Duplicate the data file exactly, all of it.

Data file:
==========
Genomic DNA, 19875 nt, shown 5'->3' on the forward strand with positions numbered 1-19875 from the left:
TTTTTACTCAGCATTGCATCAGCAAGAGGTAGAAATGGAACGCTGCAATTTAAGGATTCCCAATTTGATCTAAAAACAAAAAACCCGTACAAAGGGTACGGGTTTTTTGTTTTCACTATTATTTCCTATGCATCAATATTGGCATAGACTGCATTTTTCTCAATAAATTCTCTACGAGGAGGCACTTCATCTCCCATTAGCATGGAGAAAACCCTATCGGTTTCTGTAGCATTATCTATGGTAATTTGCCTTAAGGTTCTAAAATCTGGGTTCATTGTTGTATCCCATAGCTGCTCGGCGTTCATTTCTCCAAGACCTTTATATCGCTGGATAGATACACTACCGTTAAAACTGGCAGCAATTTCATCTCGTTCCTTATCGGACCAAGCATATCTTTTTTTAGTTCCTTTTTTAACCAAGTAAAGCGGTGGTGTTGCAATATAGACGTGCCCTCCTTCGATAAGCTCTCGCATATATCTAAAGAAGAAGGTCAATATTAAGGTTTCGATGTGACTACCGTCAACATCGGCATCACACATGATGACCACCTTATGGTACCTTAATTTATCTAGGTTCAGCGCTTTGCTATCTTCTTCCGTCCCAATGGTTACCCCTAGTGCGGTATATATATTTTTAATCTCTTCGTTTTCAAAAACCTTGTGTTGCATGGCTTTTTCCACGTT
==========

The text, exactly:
Genomic DNA, 19875 nt, shown 5'->3' on the forward strand with positions numbered 1-19875 from the left:
TTTTTACTCAGCATTGCATCAGCAAGAGGTAGAAATGGAACGCTGCAATTTAAGGATTCCCAATTTGATCTAAAAACAAAAAACCCGTACAAAGGGTACGGGTTTTTTGTTTTCACTATTATTTCCTATGCATCAATATTGGCATAGACTGCATTTTTCTCAATAAATTCTCTACGAGGAGGCACTTCATCTCCCATTAGCATGGAGAAAACCCTATCGGTTTCTGTAGCATTATCTATGGTAATTTGCCTTAAGGTTCTAAAATCTGGGTTCATTGTTGTATCCCATAGCTGCTCGGCGTTCATTTCTCCAAGACCTTTATATCGCTGGATAGATACACTACCGTTAAAACTGGCAGCAATTTCATCTCGTTCCTTATCGGACCAAGCATATCTTTTTTTAGTTCCTTTTTTAACCAAGTAAAGCGGTGGTGTTGCAATATAGACGTGCCCTCCTTCGATAAGCTCTCGCATATATCTAAAGAAGAAGGTCAATATTAAGGTTTCGATGTGACTACCGTCAACATCGGCATCACACATGATGACCACCTTATGGTACCTTAATTTATCTAGGTTCAGCGCTTTGCTATCTTCTTCCGTCCCAATGGTTACCCCTAGTGCGGTATATATATTTTTAATCTCTTCGTTTTCAAAAACCTTGTGTTGCATGGCTTTTTCCACGTT